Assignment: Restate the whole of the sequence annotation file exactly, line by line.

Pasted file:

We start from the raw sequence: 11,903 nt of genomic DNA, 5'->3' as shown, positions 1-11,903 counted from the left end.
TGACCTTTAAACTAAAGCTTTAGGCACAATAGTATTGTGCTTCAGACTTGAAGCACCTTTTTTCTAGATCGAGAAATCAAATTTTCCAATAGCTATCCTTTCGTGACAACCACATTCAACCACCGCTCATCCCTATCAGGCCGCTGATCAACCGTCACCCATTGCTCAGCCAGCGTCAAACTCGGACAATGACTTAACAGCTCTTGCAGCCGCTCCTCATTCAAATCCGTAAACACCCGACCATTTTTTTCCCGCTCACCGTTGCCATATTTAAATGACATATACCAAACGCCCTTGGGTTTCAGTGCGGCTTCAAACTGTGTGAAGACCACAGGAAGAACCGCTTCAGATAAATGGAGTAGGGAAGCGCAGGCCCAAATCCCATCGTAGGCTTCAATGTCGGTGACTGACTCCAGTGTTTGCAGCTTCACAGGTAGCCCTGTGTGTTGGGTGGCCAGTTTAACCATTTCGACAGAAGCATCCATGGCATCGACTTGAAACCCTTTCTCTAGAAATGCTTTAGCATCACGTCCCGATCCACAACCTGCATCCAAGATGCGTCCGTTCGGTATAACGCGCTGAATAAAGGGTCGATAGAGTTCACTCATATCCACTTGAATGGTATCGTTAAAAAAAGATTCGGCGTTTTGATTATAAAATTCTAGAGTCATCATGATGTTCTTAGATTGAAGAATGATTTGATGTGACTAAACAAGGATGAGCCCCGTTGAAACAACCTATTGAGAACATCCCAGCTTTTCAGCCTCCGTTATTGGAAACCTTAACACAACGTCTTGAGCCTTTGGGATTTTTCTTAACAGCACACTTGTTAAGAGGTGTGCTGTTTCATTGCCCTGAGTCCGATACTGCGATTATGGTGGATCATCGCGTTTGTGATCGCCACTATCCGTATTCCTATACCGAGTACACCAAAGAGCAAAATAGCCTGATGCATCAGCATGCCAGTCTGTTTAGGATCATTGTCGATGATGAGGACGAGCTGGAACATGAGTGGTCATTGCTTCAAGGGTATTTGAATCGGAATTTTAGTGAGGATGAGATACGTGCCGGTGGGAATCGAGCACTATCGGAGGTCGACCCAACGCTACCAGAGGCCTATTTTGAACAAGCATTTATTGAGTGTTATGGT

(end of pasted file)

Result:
We start from the raw sequence: 11,903 nt of genomic DNA, 5'->3' as shown, positions 1-11,903 counted from the left end.
TGACCTTTAAACTAAAGCTTTAGGCACAATAGTATTGTGCTTCAGACTTGAAGCACCTTTTTTCTAGATCGAGAAATCAAATTTTCCAATAGCTATCCTTTCGTGACAACCACATTCAACCACCGCTCATCCCTATCAGGCCGCTGATCAACCGTCACCCATTGCTCAGCCAGCGTCAAACTCGGACAATGACTTAACAGCTCTTGCAGCCGCTCCTCATTCAAATCCGTAAACACCCGACCATTTTTTTCCCGCTCACCGTTGCCATATTTAAATGACATATACCAAACGCCCTTGGGTTTCAGTGCGGCTTCAAACTGTGTGAAGACCACAGGAAGAACCGCTTCAGATAAATGGAGTAGGGAAGCGCAGGCCCAAATCCCATCGTAGGCTTCAATGTCGGTGACTGACTCCAGTGTTTGCAGCTTCACAGGTAGCCCTGTGTGTTGGGTGGCCAGTTTAACCATTTCGACAGAAGCATCCATGGCATCGACTTGAAACCCTTTCTCTAGAAATGCTTTAGCATCACGTCCCGATCCACAACCTGCATCCAAGATGCGTCCGTTCGGTATAACGCGCTGAATAAAGGGTCGATAGAGTTCACTCATATCCACTTGAATGGTATCGTTAAAAAAAGATTCGGCGTTTTGATTATAAAATTCTAGAGTCATCATGATGTTCTTAGATTGAAGAATGATTTGATGTGACTAAACAAGGATGAGCCCCGTTGAAACAACCTATTGAGAACATCCCAGCTTTTCAGCCTCCGTTATTGGAAACCTTAACACAACGTCTTGAGCCTTTGGGATTTTTCTTAACAGCACACTTGTTAAGAGGTGTGCTGTTTCATTGCCCTGAGTCCGATACTGCGATTATGGTGGATCATCGCGTTTGTGATCGCCACTATCCGTATTCCTATACCGAGTACACCAAAGAGCAAAATAGCCTGATGCATCAGCATGCCAGTCTGTTTAGGATCATTGTCGATGATGAGGACGAGCTGGAACATGAGTGGTCATTGCTTCAAGGGTATTTGAATCGGAATTTTAGTGAGGATGAGATACGTGCCGGTGGGAATCGAGCACTATCGGAGGTCGACCCAACGCTACCAGAGGCCTATTTTGAACAAGCATTTATTGAGTGTTATGGT